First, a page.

- INPUT FROM CONVERSATIONS
Conversation with performers
The day after my lecture we organised a conversation between performers and tried to position the questions from the lecture in their individual and professional lives.
About fifteen artists were present during this conversation. All of them had worked as performers, while some also had other professional roles. One person describes herself as ‘dancer, artistic director, editor, choreographer, producer and board member union’ and added ‘this becomes complicated’.
Many spoke about the stress they felt as freelancers. The constant insecurity makes dance a precarious career path, even in Finland, which has a good grant system (in comparison to other countries). People are aware that there are labour laws but find it hard to think about safety in the context of the performing arts. Someone asks: ‘What are are unsafe working conditions in our field?’
There is a feeling that the field of the performing arts operates according to other logics, with hidden networks and informal rules.
A couple of performers shared very personal stories. One gave an example of body shaming during her dance education and spoke about how in society she feels looked down upon when mentioning that she is a dancer, because she doesn’t have a normative dance body. Some performers mention how being hard on yourself and on your body is something that feels like it just comes with the profession, and how this relation to one’s own body actually opens the door for other people (sometimes choreographers) to treat them badly. One dancer asked, “How do I explore my boundaries without hurting myself?”
Performers talk about witnessing situations in which their colleagues are treated badly. It is hard to intervene when you are low on the hierarchical ladder, so you become a bystander who doesn’t intervene. Sometimes this might be because you that you are not allowed (or that it is not your place) to speak up. There is often no transparency or introduction at the beginning of a project that gives you guidelines to understand your position. One performer says that it is also a matter of energy: you need emotional energy to dare to address the problem as a bystander. Sometimes projects can turn into emotional and explosive dramas and this is draining.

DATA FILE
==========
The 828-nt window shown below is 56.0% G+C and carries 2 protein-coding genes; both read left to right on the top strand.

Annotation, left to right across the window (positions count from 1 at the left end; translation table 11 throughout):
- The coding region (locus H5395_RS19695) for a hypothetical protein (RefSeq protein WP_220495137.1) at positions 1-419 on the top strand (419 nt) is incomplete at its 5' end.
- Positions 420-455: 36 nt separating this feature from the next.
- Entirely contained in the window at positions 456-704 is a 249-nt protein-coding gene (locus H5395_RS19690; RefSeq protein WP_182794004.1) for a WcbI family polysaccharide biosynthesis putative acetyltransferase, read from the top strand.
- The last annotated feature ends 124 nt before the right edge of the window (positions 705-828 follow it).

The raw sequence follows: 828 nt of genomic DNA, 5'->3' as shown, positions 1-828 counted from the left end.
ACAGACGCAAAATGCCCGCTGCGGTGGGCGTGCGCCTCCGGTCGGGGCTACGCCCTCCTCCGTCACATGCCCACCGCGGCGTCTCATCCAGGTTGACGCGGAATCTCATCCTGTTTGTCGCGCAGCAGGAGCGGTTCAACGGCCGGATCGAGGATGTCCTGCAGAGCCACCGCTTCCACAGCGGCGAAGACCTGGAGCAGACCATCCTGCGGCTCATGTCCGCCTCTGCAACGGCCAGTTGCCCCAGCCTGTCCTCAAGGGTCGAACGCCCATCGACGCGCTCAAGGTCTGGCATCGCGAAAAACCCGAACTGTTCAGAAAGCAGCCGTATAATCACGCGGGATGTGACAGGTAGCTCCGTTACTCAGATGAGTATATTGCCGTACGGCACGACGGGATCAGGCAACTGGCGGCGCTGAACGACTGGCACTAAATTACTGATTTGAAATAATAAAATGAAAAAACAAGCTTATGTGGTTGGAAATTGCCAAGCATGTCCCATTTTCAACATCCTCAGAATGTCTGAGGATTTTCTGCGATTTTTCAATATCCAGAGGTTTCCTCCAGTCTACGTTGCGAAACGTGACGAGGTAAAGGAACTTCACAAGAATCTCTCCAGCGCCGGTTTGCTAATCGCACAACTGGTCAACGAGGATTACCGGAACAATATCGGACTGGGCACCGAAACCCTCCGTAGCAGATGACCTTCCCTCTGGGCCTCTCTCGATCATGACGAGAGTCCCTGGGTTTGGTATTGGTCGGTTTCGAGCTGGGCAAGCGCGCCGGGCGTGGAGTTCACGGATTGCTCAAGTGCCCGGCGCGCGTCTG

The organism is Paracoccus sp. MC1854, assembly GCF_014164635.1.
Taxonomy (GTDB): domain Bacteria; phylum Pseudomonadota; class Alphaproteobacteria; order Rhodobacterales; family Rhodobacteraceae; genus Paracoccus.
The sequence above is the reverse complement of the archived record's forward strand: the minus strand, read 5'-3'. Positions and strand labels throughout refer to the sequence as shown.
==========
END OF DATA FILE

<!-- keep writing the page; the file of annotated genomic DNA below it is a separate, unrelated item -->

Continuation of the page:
For many performers it is not clear where they can go to when they encounter psychological hazards in the field. Someone asks: ‘Where to go when you become the target of bullying in a company?’
There is a willingness to change certain behavioural patterns in the field. Someone says: ‘We need tools for dealing with conflict respectfully. How do we listen to different voices?’. Someone else says that even having this kind of peer-to-peer conversation is rare, but needed. It helps to listen to each other, to listen to people in similar situations, even if you don’t directly work with one another. Someone says: ‘How can we feel empowered instead of building up walls in order to survive?’
A structural problem that everyone agrees on is how to handle the life/work balance in the artistic field. Are there tools for this? Workshops?
Conversation with makers/people in charge
The second day, makers and people in charge were invited. About 25 people attended this meeting. Some worked in institutions, others in collectives, and some had mixed roles being both choreographers and performers. Many artists working in the freelance field are also their own producers.
One choreographer said: ‘When you are leading a creative process, it is hard to also be busy with how each individual feels.’ A returning question revolved around “priority”, especially when there is never enough time. What is given priority in an artistic project: artistic process or group dynamic?’ People expressed a collective need for tools to distinguish the social versus the professional aspects of the artistic work.
‘I used to be afraid of conflict, but it’s inevitable in an artistic creation’, said one younger choreographer. Questions that are formulated by the group were: How to be together in disagreement? How to build a code of conduct? What could guidelines for co-production look like? How do you reach everyone inside a project? What are tools for dialogue during a creative process?